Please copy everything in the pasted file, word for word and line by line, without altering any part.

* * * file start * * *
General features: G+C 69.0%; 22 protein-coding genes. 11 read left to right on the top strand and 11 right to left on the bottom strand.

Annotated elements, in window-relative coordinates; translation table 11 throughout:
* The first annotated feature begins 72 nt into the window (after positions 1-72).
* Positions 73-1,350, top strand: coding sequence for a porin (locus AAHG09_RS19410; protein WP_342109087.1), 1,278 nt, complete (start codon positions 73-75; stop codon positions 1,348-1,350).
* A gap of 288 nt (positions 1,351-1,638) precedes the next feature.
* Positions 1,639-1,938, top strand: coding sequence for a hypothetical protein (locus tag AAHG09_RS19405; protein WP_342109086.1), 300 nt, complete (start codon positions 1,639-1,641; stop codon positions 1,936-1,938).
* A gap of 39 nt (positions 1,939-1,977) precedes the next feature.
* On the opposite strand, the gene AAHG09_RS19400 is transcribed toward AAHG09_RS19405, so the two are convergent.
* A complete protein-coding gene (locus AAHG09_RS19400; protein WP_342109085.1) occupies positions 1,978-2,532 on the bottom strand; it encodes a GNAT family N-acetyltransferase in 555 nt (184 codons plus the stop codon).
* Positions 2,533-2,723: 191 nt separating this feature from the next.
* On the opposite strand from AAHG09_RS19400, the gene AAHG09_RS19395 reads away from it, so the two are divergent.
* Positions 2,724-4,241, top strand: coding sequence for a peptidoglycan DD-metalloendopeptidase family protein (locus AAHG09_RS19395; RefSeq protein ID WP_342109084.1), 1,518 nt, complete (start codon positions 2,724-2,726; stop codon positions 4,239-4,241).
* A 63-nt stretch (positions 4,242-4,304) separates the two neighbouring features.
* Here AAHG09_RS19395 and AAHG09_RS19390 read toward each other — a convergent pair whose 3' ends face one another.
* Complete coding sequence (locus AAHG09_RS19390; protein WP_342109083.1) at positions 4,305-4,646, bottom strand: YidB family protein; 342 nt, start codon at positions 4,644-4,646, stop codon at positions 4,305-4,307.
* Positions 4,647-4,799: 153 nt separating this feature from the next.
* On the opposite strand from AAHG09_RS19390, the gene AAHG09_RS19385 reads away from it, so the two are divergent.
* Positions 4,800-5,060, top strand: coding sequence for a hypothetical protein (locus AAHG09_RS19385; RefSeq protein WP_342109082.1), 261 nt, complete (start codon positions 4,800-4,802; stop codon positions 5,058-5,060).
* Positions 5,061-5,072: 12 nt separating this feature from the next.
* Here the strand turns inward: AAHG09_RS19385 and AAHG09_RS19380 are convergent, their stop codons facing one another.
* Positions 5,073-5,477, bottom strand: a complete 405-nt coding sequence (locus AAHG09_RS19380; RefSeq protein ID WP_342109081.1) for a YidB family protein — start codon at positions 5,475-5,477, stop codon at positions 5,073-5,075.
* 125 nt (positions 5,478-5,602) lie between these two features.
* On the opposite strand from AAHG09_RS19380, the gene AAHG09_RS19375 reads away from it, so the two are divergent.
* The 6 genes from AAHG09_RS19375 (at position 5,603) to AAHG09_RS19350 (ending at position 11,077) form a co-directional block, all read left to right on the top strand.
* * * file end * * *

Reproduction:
General features: G+C 69.0%; 22 protein-coding genes. 11 read left to right on the top strand and 11 right to left on the bottom strand.

Annotated elements, in window-relative coordinates; translation table 11 throughout:
* The first annotated feature begins 72 nt into the window (after positions 1-72).
* Positions 73-1,350, top strand: coding sequence for a porin (locus AAHG09_RS19410; protein WP_342109087.1), 1,278 nt, complete (start codon positions 73-75; stop codon positions 1,348-1,350).
* A gap of 288 nt (positions 1,351-1,638) precedes the next feature.
* Positions 1,639-1,938, top strand: coding sequence for a hypothetical protein (locus tag AAHG09_RS19405; protein WP_342109086.1), 300 nt, complete (start codon positions 1,639-1,641; stop codon positions 1,936-1,938).
* A gap of 39 nt (positions 1,939-1,977) precedes the next feature.
* On the opposite strand, the gene AAHG09_RS19400 is transcribed toward AAHG09_RS19405, so the two are convergent.
* A complete protein-coding gene (locus AAHG09_RS19400; protein WP_342109085.1) occupies positions 1,978-2,532 on the bottom strand; it encodes a GNAT family N-acetyltransferase in 555 nt (184 codons plus the stop codon).
* Positions 2,533-2,723: 191 nt separating this feature from the next.
* On the opposite strand from AAHG09_RS19400, the gene AAHG09_RS19395 reads away from it, so the two are divergent.
* Positions 2,724-4,241, top strand: coding sequence for a peptidoglycan DD-metalloendopeptidase family protein (locus AAHG09_RS19395; RefSeq protein ID WP_342109084.1), 1,518 nt, complete (start codon positions 2,724-2,726; stop codon positions 4,239-4,241).
* A 63-nt stretch (positions 4,242-4,304) separates the two neighbouring features.
* Here AAHG09_RS19395 and AAHG09_RS19390 read toward each other — a convergent pair whose 3' ends face one another.
* Complete coding sequence (locus AAHG09_RS19390; protein WP_342109083.1) at positions 4,305-4,646, bottom strand: YidB family protein; 342 nt, start codon at positions 4,644-4,646, stop codon at positions 4,305-4,307.
* Positions 4,647-4,799: 153 nt separating this feature from the next.
* On the opposite strand from AAHG09_RS19390, the gene AAHG09_RS19385 reads away from it, so the two are divergent.
* Positions 4,800-5,060, top strand: coding sequence for a hypothetical protein (locus AAHG09_RS19385; RefSeq protein WP_342109082.1), 261 nt, complete (start codon positions 4,800-4,802; stop codon positions 5,058-5,060).
* Positions 5,061-5,072: 12 nt separating this feature from the next.
* Here the strand turns inward: AAHG09_RS19385 and AAHG09_RS19380 are convergent, their stop codons facing one another.
* Positions 5,073-5,477, bottom strand: a complete 405-nt coding sequence (locus AAHG09_RS19380; RefSeq protein ID WP_342109081.1) for a YidB family protein — start codon at positions 5,475-5,477, stop codon at positions 5,073-5,075.
* 125 nt (positions 5,478-5,602) lie between these two features.
* On the opposite strand from AAHG09_RS19380, the gene AAHG09_RS19375 reads away from it, so the two are divergent.
* The 6 genes from AAHG09_RS19375 (at position 5,603) to AAHG09_RS19350 (ending at position 11,077) form a co-directional block, all read left to right on the top strand.